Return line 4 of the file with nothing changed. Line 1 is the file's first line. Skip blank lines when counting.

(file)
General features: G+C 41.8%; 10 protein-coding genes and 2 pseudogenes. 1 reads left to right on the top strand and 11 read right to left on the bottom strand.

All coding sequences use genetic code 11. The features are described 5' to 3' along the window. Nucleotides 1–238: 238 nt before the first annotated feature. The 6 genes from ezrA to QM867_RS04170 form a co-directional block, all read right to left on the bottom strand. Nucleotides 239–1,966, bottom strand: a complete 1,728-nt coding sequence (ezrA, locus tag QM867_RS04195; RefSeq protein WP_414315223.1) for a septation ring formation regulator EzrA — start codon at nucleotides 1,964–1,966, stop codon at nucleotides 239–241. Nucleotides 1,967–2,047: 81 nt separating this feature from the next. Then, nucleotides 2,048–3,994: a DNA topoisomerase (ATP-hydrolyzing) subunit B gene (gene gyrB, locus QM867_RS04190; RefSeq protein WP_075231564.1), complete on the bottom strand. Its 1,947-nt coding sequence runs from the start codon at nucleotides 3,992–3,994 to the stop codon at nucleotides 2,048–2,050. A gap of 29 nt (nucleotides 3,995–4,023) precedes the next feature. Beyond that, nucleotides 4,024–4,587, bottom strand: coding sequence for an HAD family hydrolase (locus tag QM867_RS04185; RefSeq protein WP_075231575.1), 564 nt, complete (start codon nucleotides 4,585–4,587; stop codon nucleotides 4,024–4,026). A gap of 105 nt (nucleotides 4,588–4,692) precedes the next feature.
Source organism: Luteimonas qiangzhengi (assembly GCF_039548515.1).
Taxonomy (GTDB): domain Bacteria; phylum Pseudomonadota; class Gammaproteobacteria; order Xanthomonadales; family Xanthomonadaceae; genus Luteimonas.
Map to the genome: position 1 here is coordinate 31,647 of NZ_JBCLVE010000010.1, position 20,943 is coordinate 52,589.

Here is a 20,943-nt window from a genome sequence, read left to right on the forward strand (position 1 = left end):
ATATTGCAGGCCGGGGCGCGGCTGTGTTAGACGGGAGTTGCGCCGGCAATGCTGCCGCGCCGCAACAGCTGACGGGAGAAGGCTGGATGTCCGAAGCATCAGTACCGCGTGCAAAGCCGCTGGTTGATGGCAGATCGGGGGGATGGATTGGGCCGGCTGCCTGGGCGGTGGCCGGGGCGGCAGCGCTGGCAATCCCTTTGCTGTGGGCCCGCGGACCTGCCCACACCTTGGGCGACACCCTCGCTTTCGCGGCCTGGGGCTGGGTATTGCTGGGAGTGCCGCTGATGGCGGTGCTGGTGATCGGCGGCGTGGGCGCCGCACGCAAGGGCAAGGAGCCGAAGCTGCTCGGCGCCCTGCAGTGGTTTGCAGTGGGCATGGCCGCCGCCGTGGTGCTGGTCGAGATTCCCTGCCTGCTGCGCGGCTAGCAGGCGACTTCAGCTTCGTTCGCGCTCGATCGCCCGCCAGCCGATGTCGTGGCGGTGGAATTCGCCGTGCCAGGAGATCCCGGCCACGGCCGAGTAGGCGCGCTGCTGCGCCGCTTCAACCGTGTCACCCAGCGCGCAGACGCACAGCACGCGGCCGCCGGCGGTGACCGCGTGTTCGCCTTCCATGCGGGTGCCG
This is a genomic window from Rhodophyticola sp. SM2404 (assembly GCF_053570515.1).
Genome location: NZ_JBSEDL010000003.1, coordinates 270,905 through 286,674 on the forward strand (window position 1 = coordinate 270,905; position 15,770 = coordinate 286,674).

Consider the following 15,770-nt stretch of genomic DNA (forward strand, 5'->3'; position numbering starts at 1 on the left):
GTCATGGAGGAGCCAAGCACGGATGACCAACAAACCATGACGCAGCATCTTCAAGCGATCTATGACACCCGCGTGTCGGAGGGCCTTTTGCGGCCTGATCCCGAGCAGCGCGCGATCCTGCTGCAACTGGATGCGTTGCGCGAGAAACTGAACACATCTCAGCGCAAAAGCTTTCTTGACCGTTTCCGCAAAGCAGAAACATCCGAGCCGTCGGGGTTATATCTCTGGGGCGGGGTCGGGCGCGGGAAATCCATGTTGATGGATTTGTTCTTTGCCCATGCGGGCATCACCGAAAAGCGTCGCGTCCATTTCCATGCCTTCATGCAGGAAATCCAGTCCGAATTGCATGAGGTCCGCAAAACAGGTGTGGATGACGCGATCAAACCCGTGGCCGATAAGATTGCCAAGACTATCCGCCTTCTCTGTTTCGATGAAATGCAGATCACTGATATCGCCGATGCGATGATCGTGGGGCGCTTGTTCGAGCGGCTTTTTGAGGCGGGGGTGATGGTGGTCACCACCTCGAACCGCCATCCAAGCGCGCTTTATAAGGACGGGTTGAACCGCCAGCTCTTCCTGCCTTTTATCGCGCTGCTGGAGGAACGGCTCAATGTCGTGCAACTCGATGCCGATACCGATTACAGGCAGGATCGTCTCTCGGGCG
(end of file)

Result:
Taxonomy (GTDB): domain Bacteria; phylum Pseudomonadota; class Gammaproteobacteria; order Xanthomonadales; family Xanthomonadaceae; genus Luteimonas.